T3 Emotional stress Among Students

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Ways to help overcome emotional disturbance among students

The teachers need to be sensitive to the students’ needs. Be informed of students’ behavior either by closely observing the students or engage others to watch over them and be informed of any behavior that need attention. It is advice-able for teachers to learn more about ways to detect and manage emotionally disturbed students. The teacher should have the faith that it is possible to help these students to

Besides intervene into cases of emotionally disturbed students, the proactive teachers may take preventive measure to avoid such occurrence.

Prevention

  • Positive school climate
    • Consistency of rules, expectations, and consequences across the school
    • Aware of cultural sensitivity and try to create a culturally friendly learning environment.
    • Be sure all school staff members use the same standards for acceptable behavior and hold high expectations for academic performance.
    • High level of supervision in all school settings
    • School wide strategies for resolving conflict
  • Classroom Structure –
    • Provide structure in classroom with regard to physical features of the room, scheduling, routines, and rules of conduct.
    • Develop and maintain an active schedule with evenly intermixed direction instruction, individual seat work, and cooperative learning activities.
    • Clearly distinguish time, place, and expectations during unstructured activities.
    • Well-utilized space and lack of overcrowding.
    • Correct the environmental conditions that foster deviant behavior.
    • To prevent student frustration, intersperse more challenging, acquisition-oriented learning activities with review / maintenance-enhancing activities.
    • Keep activity instructions simple but structured.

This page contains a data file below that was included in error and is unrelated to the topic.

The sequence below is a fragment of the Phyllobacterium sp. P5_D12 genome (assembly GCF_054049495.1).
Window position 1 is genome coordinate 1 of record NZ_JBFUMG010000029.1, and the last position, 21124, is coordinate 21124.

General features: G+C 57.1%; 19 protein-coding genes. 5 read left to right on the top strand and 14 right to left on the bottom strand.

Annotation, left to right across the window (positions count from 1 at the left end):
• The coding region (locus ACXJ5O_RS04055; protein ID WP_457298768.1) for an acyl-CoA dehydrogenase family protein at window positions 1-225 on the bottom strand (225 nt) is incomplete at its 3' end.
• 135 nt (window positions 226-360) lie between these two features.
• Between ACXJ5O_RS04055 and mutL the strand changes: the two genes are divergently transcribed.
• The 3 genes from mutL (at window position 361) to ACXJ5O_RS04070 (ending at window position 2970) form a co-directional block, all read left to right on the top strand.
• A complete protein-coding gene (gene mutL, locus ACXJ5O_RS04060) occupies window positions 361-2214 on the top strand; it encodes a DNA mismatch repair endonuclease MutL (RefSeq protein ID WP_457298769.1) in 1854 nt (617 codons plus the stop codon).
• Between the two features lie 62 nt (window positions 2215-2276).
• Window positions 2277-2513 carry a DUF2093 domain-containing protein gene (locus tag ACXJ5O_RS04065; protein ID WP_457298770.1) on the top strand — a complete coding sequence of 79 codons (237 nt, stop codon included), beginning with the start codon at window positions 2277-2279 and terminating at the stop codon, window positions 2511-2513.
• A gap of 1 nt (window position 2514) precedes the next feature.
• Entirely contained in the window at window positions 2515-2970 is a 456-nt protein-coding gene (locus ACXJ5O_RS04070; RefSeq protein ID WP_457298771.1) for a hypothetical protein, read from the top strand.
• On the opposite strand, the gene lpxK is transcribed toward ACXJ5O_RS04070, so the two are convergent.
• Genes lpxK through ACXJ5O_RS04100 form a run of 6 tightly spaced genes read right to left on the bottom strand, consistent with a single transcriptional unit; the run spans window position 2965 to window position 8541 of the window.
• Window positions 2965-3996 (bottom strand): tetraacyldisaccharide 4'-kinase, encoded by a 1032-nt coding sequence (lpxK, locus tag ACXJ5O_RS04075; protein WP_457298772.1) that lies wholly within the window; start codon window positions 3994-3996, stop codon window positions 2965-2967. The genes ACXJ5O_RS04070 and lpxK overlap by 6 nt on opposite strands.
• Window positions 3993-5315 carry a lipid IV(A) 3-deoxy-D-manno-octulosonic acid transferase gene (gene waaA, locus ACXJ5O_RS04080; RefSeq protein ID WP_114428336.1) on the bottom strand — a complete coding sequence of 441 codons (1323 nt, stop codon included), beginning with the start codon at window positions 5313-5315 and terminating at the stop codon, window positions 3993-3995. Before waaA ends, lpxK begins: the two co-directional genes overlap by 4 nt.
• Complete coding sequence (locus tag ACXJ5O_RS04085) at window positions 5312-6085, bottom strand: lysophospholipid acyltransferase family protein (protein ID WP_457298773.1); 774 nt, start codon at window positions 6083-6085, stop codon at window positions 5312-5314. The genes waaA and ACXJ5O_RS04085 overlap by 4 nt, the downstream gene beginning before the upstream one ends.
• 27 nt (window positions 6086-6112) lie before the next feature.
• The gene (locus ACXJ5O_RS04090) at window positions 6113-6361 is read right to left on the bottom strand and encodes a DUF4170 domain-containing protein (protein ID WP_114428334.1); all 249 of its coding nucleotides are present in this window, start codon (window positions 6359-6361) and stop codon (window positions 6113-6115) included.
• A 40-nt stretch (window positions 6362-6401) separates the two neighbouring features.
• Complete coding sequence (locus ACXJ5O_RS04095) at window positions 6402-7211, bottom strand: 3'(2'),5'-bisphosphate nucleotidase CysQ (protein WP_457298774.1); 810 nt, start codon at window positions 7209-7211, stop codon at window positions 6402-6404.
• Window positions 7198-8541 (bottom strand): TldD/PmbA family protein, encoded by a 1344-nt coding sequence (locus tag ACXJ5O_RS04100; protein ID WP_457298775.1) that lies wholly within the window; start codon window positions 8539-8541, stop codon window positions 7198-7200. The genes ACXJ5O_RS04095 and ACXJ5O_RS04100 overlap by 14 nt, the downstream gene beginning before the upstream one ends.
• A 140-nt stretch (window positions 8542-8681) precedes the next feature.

• Provide time for the student to catch up on missed work or to review concepts that they are struggling with.
    • Instill strong feelings of identification and involvement on the part of students
    • Be sensitive when pairing students together.
  • Use consistent standards –
    • Give students clear expectations, Keep activity instructions simple but structured.
    • Standardize responses to children across the entire school setting.
  • Provide direct instruction for both social and academic skills.
  • Behavior Management. Include a point system for appropriate behavior and task completion, wherein good behavior is charted and students earn rewards.
  • Monitor students’ behavior closely.
    • Reward desirable behavior.
    • Punish, through nonviolent means, undesirable behavior.
  • Provide opportunities to engage high levels of parent and community involvement such as
    • Use a hierarchy of tactics, depending on students’ behavior.
      • Home-School Communication.
      • Include notes to the home and home-based reward systems.
    • Involve parents in the guiding and monitoring of student’s learning process.
    • Regularly communicate with family members, guidance counselors, community-based service providers, counselors
    • Employ guided practice and well-organized transitions from activity to activity. Supervised Free Periods.
    • Have adults monitor unstructured parts of the school day (recess, hall changes, lunch).

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